Apr 9, 2021 | LIFE | By Brigitte Arcoite | Photo by Bibi Powers & Photos courtesy of Brigitte Arcoite

All throughout winter break, my plants were privileged to be in the company of a Coloradan friend and her many plants. Although they were healthier than ever, when they returned to my room during enhanced social distancing, my plants appeared lonelier than I was.

Enter Gerald, my now two-month old ficus ginseng tree.

If you can picture one of those shrieking mandrake roots from Harry Potter but without all of that sound, then you have an almost accurate visual of a ginseng tree.

Ginsengs are native to the tropical rainforests of Southeast Asia — quite the opposite of the current climate of my own tree. Despite my limited knowledge of plant care and the humidity that fails to be found anywhere within the state of Colorado, I was set on bringing this tropical beauty home with me.

The consensus among plant experts of both the local and online variety is that ginsengs are some of the easiest plants to care for because of their rapid growth and limited needs. Upon purchase, I was provided with the critical list of care instructions in watering, fertilizing, and lighting for my new plant.

Unfortunately for poor Gerald, any attention to the -11 degrees Fahrenheit temperature that evening was denied. For the next few days, with little attention paid to my new plant, I enjoyed the cold spell while the ginseng tree silently suffered.

When I finally noticed what should have been obvious signs of a frost-affected plant — curled, yellow, and drooping leaves in a room that had dropped nearly 20 degrees Fahrenheit overnight — most of the damage was already done. Although Gerald tried desperately to hold onto his leaves, after two weeks, only one sprout remained.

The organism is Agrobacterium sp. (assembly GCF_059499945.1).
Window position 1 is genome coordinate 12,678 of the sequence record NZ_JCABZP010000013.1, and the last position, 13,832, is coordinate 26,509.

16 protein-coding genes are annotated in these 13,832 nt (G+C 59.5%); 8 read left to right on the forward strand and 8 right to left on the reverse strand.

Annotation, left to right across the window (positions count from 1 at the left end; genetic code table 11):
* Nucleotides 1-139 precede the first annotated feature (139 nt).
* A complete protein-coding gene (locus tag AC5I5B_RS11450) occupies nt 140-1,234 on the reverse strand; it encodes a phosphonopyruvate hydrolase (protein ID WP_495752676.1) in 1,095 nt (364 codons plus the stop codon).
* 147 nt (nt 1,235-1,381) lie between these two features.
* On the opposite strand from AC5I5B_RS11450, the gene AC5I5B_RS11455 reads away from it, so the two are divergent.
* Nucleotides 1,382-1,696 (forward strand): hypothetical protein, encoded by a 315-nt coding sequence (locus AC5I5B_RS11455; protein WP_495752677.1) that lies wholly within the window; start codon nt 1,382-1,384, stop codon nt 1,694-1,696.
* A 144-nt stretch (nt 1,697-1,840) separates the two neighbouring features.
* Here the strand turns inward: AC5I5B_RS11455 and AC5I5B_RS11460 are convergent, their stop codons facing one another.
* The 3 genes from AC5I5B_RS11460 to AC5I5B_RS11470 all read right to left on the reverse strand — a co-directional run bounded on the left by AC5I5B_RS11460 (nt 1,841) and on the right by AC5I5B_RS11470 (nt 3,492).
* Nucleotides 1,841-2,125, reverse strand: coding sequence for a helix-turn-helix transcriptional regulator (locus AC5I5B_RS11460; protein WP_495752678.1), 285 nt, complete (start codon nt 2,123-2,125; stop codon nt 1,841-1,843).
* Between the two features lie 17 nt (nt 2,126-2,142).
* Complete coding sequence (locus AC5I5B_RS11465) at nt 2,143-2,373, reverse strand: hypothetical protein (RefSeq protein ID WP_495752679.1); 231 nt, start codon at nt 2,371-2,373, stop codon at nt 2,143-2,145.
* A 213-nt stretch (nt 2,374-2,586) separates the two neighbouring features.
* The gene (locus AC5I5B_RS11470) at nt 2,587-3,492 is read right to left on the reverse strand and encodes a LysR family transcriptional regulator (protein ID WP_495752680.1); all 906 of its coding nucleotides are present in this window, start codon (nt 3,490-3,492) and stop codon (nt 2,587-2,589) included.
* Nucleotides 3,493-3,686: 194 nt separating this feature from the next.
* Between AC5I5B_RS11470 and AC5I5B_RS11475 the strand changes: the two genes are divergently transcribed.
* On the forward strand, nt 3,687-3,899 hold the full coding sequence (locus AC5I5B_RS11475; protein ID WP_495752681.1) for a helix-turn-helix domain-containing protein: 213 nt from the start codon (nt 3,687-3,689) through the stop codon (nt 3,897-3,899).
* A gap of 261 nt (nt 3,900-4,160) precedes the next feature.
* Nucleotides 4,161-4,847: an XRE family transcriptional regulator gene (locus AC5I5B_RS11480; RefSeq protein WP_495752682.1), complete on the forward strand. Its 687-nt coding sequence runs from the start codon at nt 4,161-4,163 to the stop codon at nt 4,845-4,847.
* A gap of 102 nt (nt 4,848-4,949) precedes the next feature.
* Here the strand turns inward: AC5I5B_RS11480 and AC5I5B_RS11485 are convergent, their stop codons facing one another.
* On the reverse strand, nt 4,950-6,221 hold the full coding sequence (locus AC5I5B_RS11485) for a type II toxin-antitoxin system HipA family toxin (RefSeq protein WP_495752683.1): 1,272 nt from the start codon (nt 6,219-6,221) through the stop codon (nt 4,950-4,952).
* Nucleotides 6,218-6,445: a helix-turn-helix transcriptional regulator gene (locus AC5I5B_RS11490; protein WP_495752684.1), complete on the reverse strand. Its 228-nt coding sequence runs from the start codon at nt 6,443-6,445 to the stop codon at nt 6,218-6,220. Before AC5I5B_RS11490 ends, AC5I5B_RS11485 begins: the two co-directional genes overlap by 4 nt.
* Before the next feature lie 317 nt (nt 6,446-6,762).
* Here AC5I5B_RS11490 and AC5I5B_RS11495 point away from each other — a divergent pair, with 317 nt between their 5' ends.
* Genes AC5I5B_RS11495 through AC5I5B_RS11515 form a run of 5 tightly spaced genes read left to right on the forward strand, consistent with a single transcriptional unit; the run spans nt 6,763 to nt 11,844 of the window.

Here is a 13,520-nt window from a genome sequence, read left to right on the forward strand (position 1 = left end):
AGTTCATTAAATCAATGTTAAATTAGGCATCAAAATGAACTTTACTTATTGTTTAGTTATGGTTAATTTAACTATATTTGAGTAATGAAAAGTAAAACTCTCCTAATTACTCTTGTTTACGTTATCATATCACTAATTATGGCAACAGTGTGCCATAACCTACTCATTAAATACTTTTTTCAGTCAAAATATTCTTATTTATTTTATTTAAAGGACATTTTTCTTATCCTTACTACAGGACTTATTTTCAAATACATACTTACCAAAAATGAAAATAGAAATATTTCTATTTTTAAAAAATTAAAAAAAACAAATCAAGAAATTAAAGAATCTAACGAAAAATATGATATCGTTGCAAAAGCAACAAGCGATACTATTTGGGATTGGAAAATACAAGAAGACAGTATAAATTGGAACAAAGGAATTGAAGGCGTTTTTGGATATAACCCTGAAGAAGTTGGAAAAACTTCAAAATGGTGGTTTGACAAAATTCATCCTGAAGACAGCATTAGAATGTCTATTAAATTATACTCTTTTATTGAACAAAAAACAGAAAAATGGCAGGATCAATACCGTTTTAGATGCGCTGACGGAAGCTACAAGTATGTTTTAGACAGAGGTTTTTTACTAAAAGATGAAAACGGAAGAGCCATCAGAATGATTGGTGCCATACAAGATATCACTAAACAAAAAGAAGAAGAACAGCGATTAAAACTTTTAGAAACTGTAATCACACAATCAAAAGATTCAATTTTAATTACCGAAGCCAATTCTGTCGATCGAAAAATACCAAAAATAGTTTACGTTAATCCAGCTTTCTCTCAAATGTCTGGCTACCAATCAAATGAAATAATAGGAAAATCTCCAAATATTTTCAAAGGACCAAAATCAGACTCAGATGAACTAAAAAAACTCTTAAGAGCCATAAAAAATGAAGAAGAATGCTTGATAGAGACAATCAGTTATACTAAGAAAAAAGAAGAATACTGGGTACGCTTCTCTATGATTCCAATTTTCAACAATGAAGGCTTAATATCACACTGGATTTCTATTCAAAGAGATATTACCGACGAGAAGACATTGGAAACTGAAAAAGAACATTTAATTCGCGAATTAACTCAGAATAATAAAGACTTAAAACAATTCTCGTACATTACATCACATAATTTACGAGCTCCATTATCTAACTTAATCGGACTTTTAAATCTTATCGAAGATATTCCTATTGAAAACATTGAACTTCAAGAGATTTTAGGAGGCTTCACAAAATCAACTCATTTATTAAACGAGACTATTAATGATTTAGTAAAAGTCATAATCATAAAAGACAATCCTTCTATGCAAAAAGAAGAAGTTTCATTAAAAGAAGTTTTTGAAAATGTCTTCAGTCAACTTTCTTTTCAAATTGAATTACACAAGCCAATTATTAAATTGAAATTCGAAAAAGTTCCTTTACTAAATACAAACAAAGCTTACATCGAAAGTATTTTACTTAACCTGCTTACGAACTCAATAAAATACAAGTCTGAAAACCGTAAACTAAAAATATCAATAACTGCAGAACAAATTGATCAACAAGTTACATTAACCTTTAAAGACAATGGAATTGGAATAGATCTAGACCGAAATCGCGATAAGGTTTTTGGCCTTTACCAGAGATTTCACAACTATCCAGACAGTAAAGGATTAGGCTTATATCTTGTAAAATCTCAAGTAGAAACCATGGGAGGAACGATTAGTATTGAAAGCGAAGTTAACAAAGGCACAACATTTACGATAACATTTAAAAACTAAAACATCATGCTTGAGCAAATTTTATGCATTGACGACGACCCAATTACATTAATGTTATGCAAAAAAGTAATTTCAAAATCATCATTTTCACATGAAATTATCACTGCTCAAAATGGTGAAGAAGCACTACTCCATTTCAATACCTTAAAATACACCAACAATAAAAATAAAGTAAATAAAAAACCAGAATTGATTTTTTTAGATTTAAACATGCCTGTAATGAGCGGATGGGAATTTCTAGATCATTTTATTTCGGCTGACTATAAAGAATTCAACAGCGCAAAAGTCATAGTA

As I attempted to restore vitality to the plant, I felt ashamed of having ruined its beauty, almost certain it was dead.

Fortunately for poor me, ginseng trees, and plants in general, are not so easy to kill.

Though it is nearly impossible to believe that a plant could lose 99% of its energy-making material and return to its original point of growth in only two months, Gerald and many other plants are built with such resiliency. Imagine having nearly all of your cells die and then recover in only two months; it is quite literally impossible.

When I first realized the extent of frost damage that the leaves had suffered, I was ready to give up and toss the plant in the compost bin. It seemed to me that it would be much easier to get rid of it than to stare at its bare branches all day. In reality, it was much easier to let the plant follow its own ecological process by natural design than to wonder what I could do to control the situation. It is time we acknowledge that there are far more engineering, intuitive, and creative advances in the plant kingdom than we give credit for.

It is so easy to get trapped in this growth mindset in which we (and everything we do, own, or think) has to be constantly moving forward. In the case of Gerald, I was ready to give up faith for that very reason. After all, is that not what plants are supposed to do? Grow?

Even life was never designed to be perfect. We are all constantly evolving, always trying to find the next great adaptation. The one thing that is certain is that growth is never achieved alone. Even if you never intend to own plants, even if you are not so lonely, I can guarantee you that plants will teach you far more than you can ever hope to give to them.

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